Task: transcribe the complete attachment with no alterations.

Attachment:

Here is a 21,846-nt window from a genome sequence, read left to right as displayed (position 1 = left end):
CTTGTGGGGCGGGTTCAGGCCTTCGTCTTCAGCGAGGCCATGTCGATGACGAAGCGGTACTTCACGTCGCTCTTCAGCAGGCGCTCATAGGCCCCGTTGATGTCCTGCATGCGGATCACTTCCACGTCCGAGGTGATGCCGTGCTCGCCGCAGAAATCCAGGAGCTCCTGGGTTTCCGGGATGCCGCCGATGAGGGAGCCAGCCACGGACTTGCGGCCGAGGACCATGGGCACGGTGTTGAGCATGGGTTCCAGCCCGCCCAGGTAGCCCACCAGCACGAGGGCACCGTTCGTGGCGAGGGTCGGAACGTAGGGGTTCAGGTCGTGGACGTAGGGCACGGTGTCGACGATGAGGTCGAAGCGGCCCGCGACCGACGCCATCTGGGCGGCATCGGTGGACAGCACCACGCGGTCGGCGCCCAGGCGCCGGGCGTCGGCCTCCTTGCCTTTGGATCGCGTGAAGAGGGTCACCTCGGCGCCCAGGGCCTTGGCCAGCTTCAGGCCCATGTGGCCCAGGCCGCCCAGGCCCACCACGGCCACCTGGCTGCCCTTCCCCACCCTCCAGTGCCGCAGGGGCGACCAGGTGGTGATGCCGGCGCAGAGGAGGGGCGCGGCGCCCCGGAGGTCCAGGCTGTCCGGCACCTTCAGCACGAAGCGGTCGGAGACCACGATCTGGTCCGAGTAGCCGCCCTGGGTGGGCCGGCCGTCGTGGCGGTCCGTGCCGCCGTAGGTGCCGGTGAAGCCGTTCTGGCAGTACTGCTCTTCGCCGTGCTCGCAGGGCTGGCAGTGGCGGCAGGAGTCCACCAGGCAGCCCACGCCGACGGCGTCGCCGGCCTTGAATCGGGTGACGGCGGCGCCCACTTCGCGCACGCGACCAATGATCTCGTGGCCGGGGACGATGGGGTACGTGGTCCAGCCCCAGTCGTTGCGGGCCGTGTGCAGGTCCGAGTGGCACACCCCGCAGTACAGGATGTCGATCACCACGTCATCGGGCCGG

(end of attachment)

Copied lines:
Here is a 21,846-nt window from a genome sequence, read left to right as displayed (position 1 = left end):
CTTGTGGGGCGGGTTCAGGCCTTCGTCTTCAGCGAGGCCATGTCGATGACGAAGCGGTACTTCACGTCGCTCTTCAGCAGGCGCTCATAGGCCCCGTTGATGTCCTGCATGCGGATCACTTCCACGTCCGAGGTGATGCCGTGCTCGCCGCAGAAATCCAGGAGCTCCTGGGTTTCCGGGATGCCGCCGATGAGGGAGCCAGCCACGGACTTGCGGCCGAGGACCATGGGCACGGTGTTGAGCATGGGTTCCAGCCCGCCCAGGTAGCCCACCAGCACGAGGGCACCGTTCGTGGCGAGGGTCGGAACGTAGGGGTTCAGGTCGTGGACGTAGGGCACGGTGTCGACGATGAGGTCGAAGCGGCCCGCGACCGACGCCATCTGGGCGGCATCGGTGGACAGCACCACGCGGTCGGCGCCCAGGCGCCGGGCGTCGGCCTCCTTGCCTTTGGATCGCGTGAAGAGGGTCACCTCGGCGCCCAGGGCCTTGGCCAGCTTCAGGCCCATGTGGCCCAGGCCGCCCAGGCCCACCACGGCCACCTGGCTGCCCTTCCCCACCCTCCAGTGCCGCAGGGGCGACCAGGTGGTGATGCCGGCGCAGAGGAGGGGCGCGGCGCCCCGGAGGTCCAGGCTGTCCGGCACCTTCAGCACGAAGCGGTCGGAGACCACGATCTGGTCCGAGTAGCCGCCCTGGGTGGGCCGGCCGTCGTGGCGGTCCGTGCCGCCGTAGGTGCCGGTGAAGCCGTTCTGGCAGTACTGCTCTTCGCCGTGCTCGCAGGGCTGGCAGTGGCGGCAGGAGTCCACCAGGCAGCCCACGCCGACGGCGTCGCCGGCCTTGAATCGGGTGACGGCGGCGCCCACTTCGCGCACGCGACCAATGATCTCGTGGCCGGGGACGATGGGGTACGTGGTCCAGCCCCAGTCGTTGCGGGCCGTGTGCAGGTCCGAGTGGCACACCCCGCAGTACAGGATGTCGATCACCACGTCATCGGGCCGG